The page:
Father's Day is a day to honor fathers for everything they have done for their children. The British take this opportunity to express gratitude to their fathers by telling them how much they are loved and appreciated. Generally, children present their fathers with a bouquet of flowers, chocolates, a greeting card, or a gift basket. Nowadays, people in the UK celebrate this occasion also with their grandfathers, fathers-in-law, uncles, stepfathers, or other men who are caring and protective in their lives.
July 13 - Orangemen's Day
August last Monday - Summer Bank Holiday
(Summer Bank Holiday)
The Summer Bank Holiday marks the end of the summer holidays for many people in the UK who return to work or school in the autumn. Some people take road trips during the three day weekend. Others take advantage of another opportunity to work in their gardens or carry out home improvements.
October 31 - Halloween
Halloween is a holiday celebrated every year in Australia on October 31. Some people hold Halloween parties on or around this date, at which the hosts and guests often dress up as skeletons, ghosts, super heroes, or other scary (and even comical) figures. Many parties are aimed at children, although some have a distinctly adult nature. In some areas, children go trick-or-treating. This means that they dress up in costumes and go to other peoples' houses where they knock on the door and demand a 'treat' - usually sweets or a snack. They threaten that if they do not get a treat, they will carry out a trick on the inhabitant of the house, but do not normally make good on the threat (even if a household has run out of candy).
November 1 - All Saints Day
(All Saints Day)
All Saints Day is a holiday when people take the day off work and go to cemeteries bringing flowers and candles to the graves of passed relatives. Presents are also given to children, usually sweets and toys.
November 30 - St. Andrew's Day
(St. Andrew's Day)
December 25 - Christmas Day
Christmas is one of the biggest celebrations for people belonging to the Christian faith. Christmas activities in the UK include caroling, feasting, praying, and gift giving. Many people spend this holiday with family members, with whom they exchange gifts and cards. Many children wake up to find a sock or stocking filled with small gifts and chocolates on their bed or somewhere else in the house. The delivery of these gifts is attributed to a mythical figure called 'Santa Claus' who is said to bring gifts to good children all over the world. Later in the day, people may attend special church services, even if they do not usually go to church. Nearly everyone prepares and eats a special meal. This often includes roast turkey, potatoes, parsnips, and other vegetables. After the main course, Christmas pudding is often eaten.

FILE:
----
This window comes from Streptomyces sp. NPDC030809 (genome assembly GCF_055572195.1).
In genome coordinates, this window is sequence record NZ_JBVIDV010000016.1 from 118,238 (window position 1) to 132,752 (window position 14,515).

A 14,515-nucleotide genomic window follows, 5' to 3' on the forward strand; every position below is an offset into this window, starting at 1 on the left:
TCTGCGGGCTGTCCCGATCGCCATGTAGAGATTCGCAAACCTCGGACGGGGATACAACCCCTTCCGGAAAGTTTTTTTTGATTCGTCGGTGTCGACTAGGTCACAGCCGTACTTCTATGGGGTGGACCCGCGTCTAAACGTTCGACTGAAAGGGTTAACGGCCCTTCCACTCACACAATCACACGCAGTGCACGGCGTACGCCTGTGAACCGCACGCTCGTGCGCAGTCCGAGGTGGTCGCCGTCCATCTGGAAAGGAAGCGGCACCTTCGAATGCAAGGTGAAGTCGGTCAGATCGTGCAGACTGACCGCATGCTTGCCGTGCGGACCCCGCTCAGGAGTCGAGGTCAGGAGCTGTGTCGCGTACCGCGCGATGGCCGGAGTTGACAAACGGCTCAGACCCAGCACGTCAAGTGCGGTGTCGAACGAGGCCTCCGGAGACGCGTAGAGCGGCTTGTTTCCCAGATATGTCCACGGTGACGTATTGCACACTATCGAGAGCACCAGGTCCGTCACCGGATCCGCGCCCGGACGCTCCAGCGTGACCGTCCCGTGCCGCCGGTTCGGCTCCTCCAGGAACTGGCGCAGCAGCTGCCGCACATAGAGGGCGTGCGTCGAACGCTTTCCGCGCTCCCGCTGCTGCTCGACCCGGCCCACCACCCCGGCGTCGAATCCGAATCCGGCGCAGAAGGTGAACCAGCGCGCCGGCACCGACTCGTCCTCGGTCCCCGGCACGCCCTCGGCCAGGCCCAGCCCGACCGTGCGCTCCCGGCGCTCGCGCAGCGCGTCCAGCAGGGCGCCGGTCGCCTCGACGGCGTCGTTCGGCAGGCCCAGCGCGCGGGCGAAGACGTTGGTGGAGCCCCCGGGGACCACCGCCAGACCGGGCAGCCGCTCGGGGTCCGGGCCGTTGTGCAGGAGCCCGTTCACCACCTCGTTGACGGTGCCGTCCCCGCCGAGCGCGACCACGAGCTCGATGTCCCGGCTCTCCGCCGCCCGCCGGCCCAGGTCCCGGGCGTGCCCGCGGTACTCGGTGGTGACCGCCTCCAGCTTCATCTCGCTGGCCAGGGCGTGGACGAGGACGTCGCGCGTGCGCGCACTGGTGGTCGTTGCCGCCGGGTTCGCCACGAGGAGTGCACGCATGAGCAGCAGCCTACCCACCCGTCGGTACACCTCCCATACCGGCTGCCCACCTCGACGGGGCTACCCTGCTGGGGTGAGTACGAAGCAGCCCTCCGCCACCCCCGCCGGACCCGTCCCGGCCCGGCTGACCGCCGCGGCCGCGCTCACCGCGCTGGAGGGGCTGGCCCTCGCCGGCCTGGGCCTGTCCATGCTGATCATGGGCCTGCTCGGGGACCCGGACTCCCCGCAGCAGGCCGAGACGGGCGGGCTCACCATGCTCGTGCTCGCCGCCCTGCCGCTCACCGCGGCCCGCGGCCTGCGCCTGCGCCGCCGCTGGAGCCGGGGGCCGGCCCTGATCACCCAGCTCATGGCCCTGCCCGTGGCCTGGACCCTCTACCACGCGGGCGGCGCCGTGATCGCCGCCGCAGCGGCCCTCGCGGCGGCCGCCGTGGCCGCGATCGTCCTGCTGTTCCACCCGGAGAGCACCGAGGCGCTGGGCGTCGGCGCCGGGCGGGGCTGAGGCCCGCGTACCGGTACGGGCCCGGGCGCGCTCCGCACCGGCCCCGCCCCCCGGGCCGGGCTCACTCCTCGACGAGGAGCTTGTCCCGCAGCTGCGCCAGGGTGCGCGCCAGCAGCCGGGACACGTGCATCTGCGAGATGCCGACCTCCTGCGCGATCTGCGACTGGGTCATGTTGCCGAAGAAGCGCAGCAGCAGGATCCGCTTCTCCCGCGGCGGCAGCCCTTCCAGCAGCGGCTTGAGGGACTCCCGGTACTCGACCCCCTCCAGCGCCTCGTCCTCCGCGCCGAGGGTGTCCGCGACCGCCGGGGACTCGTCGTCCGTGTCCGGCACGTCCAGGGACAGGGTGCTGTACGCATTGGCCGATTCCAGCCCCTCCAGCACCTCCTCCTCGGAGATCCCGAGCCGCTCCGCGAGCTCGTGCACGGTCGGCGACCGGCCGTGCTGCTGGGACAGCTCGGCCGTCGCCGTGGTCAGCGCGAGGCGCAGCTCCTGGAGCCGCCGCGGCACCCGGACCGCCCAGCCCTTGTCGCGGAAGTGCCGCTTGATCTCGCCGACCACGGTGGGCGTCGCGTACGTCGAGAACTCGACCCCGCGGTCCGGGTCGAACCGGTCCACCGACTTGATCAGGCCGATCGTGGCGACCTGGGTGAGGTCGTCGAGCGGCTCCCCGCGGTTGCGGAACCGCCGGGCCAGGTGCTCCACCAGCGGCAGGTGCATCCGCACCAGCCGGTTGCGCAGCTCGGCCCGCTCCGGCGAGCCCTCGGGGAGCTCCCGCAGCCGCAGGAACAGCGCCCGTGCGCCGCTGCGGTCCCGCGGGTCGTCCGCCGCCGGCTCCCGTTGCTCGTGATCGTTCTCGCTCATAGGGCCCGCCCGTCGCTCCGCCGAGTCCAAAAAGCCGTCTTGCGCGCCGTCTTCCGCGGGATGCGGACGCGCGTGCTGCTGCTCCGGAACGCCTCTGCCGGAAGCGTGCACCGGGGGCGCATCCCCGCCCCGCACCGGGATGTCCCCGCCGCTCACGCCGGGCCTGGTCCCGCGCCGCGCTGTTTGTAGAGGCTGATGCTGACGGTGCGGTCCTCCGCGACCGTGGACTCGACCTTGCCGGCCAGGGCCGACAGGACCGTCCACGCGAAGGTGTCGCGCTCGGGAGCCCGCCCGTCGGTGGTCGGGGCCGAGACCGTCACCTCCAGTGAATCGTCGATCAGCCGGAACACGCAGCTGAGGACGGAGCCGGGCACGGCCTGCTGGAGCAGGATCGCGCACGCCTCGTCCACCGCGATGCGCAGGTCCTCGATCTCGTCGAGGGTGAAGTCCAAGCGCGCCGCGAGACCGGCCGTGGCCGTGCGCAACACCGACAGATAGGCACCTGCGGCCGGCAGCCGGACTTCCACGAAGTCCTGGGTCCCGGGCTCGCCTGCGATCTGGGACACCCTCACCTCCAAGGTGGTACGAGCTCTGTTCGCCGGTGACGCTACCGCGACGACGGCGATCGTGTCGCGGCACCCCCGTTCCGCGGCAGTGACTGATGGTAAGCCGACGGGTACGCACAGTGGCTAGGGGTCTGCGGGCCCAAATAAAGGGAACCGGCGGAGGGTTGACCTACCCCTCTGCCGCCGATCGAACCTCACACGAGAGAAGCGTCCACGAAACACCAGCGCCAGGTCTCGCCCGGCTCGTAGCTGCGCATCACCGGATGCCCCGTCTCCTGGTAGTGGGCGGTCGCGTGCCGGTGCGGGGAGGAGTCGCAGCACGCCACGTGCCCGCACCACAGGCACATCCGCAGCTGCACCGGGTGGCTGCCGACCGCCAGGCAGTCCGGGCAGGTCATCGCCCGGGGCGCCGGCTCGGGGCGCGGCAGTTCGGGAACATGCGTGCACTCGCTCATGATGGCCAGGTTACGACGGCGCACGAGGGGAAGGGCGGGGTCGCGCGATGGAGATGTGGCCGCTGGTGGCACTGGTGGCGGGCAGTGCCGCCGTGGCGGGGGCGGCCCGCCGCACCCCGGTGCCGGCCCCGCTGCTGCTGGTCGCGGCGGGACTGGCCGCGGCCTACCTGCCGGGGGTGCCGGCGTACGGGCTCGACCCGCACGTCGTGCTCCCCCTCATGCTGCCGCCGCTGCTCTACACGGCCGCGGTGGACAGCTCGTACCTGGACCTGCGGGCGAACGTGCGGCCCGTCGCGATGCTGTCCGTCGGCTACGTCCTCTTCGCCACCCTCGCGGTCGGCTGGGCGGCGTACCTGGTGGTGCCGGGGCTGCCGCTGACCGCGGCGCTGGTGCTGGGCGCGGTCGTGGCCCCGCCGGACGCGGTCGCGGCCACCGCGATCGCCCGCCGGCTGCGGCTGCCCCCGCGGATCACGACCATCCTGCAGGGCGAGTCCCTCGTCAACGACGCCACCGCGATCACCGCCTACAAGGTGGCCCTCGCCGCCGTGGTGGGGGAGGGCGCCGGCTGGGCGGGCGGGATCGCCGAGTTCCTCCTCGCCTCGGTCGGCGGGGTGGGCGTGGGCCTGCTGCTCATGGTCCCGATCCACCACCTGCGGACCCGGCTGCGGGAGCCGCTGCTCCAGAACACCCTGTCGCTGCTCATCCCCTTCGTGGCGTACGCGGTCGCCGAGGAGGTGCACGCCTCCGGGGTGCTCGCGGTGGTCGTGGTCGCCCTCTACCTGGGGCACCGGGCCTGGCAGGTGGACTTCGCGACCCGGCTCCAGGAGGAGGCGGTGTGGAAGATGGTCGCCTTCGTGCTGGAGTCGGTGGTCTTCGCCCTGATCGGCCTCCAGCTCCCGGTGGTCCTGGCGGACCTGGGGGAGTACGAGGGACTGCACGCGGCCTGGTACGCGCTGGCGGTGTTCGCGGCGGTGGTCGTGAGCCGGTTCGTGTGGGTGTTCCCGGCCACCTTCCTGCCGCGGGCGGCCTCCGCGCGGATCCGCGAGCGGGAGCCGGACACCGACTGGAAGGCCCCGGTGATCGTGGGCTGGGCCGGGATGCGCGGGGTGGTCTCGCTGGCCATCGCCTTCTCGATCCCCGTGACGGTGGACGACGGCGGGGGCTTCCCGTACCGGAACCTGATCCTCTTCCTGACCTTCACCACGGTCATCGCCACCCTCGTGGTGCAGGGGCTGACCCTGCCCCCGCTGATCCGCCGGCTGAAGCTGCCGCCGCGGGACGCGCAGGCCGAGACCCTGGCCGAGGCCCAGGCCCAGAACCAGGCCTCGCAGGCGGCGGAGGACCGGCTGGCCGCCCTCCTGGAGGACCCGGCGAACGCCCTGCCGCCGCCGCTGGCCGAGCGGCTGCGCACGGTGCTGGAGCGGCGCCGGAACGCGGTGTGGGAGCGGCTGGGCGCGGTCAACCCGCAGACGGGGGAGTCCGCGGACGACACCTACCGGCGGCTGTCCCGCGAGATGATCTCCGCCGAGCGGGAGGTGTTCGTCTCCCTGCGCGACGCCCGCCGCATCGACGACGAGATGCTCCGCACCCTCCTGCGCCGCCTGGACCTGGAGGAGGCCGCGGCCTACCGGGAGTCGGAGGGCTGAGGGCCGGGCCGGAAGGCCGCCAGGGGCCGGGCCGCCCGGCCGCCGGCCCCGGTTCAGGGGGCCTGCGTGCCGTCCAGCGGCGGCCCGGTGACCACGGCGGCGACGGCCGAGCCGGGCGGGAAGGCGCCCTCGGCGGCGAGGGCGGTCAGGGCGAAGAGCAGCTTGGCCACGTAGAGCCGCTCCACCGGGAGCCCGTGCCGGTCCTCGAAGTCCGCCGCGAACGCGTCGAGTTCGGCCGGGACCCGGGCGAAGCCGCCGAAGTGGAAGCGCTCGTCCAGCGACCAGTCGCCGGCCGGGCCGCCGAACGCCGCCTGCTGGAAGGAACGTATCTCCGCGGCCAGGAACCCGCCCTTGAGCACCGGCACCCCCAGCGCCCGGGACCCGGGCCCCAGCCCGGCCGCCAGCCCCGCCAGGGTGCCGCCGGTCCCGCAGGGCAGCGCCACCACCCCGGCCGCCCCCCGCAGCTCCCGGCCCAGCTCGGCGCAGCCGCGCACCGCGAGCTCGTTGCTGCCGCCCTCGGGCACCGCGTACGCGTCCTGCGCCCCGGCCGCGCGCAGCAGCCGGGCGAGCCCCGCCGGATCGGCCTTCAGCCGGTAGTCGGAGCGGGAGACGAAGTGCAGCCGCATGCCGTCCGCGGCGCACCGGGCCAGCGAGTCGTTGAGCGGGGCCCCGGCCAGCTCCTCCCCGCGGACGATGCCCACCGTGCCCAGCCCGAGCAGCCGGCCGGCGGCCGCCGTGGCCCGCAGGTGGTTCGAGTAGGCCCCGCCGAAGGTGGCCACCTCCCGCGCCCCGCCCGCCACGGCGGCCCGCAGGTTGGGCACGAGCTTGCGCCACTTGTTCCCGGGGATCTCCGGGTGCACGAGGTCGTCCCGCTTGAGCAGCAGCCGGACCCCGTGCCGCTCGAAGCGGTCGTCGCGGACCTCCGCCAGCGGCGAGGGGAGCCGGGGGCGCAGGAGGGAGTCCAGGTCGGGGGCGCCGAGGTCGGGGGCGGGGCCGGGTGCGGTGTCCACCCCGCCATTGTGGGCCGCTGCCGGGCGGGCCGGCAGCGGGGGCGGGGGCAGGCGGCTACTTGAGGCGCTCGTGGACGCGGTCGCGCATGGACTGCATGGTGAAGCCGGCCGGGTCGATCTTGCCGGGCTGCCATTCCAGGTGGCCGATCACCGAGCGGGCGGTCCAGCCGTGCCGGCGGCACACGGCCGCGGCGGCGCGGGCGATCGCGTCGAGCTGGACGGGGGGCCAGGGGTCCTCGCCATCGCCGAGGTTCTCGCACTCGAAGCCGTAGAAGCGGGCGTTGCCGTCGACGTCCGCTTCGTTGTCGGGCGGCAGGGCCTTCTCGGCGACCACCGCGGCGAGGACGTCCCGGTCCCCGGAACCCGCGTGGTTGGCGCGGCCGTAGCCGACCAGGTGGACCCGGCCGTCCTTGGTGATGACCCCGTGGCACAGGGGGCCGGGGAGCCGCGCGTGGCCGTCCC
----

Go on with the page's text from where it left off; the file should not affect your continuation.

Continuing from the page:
December 26 - Boxing Day
Boxing Day in the UK is a time to recover from the excesses of Christmas day and an opportunity to spent time with family, friends, and neighbors. Some people choose to go for a walk in the countryside, while others flock to the post-Christmas sales in large stores that often begin on Boxing Day. Boxing Day in the UK is also an important day for sports events. Traditionally, using dogs to hunt for foxes was a popular sport amongst the upper classes. Pictures of hunters on horseback dressed in red coats and surrounded by hunting dogs are often seen as symbolic of Boxing Day.
January 1 - New Year's Day
(New Year's Day)
New Year's in the UK is celebrated on January 1 according to the Gregorian calendar. It is the biggest night of the year, and it is usually celebrated either at home with family and friends or at a pub or club. Midnight parties, lavish meals, champagnes, music, dance, fireworks, and presents are the important parts of New Year's festivities in the UK. Another significant part of the celebrations, apart from parties and meals, is the biggest New Year's parade. Musicians, dancers, acrobats, and other entertainers do a splendid job of making the event the most distinguished one on the calendar.
February 14 - Valentine's Day
Some popular sources indicate that the Valentine's Day Festival originated in pagan times when people celebrated the fertility rite of Lupercalia on February 13th-15th; other sources credit the date to a celebration of the sacrifice of a Christian martyr named St. Valentine. All sources agree that it was Geoffrey Chaucer who connected the celebration with lovers in his poem Parlement of Foules in 1382. These days, Valentine's Day is essentially regarded as festival that celebrates love between both lovers and individuals. People wish 'Happy Valentine's Day' to parents, teachers, siblings, friends, and any other special person in their lives. Though there are various traditions and customs associated with the festival, the most popular way of celebrating Valentine's Day in the UK is by expressing love to sweethearts and dear ones with an exchange of gifts. Some of the most traditional Valentine's Day gifts are fresh flowers, chocolates, and cards.
April 2 - Good Friday